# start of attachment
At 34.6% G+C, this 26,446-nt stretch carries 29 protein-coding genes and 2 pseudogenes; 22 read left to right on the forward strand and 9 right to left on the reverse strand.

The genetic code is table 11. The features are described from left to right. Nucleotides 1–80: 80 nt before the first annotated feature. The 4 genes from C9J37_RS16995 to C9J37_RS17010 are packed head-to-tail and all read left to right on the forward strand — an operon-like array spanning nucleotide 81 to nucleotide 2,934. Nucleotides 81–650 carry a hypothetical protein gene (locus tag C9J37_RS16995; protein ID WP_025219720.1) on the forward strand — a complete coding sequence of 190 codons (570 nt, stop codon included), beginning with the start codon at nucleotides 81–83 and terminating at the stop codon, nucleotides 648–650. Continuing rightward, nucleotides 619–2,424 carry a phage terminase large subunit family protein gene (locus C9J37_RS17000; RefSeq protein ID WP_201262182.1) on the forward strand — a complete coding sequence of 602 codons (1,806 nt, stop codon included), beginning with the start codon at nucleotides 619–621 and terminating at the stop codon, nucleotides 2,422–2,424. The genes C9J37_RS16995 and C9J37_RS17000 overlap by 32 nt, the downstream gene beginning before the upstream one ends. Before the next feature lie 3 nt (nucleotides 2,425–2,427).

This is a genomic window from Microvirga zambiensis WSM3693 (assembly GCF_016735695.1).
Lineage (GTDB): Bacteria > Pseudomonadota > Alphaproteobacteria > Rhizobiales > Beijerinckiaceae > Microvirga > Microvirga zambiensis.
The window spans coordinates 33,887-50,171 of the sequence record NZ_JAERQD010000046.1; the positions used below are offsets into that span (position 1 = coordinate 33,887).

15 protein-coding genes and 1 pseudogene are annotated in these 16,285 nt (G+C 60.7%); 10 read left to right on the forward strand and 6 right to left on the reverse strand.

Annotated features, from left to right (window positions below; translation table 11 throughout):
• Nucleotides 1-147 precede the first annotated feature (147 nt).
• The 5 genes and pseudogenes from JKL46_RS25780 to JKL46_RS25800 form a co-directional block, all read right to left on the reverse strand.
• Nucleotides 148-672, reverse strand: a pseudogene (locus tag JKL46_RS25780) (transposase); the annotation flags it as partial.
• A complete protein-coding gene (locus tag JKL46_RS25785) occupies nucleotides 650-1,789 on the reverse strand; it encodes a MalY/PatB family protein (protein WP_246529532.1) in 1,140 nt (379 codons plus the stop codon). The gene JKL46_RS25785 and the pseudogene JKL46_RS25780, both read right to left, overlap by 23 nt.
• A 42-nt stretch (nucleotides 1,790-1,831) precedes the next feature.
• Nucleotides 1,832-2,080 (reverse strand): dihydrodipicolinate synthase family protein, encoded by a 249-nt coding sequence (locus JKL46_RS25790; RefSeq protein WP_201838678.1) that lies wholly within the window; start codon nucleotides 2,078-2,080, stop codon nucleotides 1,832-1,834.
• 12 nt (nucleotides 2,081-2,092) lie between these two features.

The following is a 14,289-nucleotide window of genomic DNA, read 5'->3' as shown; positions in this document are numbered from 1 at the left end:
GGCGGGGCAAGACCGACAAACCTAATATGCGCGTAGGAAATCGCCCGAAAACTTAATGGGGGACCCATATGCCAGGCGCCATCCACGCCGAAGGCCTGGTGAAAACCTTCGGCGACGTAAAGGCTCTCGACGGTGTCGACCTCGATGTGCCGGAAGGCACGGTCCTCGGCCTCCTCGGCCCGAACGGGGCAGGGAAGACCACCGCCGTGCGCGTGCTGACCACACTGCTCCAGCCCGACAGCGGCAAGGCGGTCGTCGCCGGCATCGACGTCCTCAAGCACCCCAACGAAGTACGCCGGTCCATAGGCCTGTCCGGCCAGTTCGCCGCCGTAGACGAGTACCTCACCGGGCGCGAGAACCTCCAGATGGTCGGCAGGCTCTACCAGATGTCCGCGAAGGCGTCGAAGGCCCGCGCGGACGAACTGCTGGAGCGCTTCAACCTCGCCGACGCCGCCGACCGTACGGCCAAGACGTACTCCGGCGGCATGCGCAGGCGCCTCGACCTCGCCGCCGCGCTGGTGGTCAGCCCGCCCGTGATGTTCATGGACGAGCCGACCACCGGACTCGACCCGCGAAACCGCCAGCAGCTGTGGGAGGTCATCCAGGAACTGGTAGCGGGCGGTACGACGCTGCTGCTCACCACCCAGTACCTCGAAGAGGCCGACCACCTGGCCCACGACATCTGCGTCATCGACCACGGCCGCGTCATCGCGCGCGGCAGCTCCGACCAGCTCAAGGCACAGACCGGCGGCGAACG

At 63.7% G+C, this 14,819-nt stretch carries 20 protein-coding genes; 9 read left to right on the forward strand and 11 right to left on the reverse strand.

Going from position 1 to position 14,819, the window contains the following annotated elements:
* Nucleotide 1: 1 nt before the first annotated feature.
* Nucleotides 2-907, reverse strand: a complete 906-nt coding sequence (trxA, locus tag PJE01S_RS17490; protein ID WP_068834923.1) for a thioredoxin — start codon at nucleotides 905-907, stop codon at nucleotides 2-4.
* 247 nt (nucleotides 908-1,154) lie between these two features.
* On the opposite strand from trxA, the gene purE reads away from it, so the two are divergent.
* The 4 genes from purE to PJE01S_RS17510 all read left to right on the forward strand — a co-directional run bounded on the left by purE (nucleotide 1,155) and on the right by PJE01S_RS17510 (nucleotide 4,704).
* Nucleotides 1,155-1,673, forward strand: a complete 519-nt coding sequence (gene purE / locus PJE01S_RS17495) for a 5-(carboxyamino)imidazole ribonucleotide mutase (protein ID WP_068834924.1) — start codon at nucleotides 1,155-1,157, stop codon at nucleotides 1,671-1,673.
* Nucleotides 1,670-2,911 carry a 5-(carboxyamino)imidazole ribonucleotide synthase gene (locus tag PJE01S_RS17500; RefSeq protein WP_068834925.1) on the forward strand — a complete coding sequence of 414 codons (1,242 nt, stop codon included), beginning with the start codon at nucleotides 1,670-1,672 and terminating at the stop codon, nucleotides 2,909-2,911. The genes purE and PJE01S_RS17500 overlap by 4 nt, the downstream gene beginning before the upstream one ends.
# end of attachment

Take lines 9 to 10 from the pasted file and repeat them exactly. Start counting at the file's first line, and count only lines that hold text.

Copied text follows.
• The 5 genes and pseudogenes from JKL46_RS25780 to JKL46_RS25800 form a co-directional block, all read right to left on the reverse strand.
• Nucleotides 148-672, reverse strand: a pseudogene (locus tag JKL46_RS25780) (transposase); the annotation flags it as partial.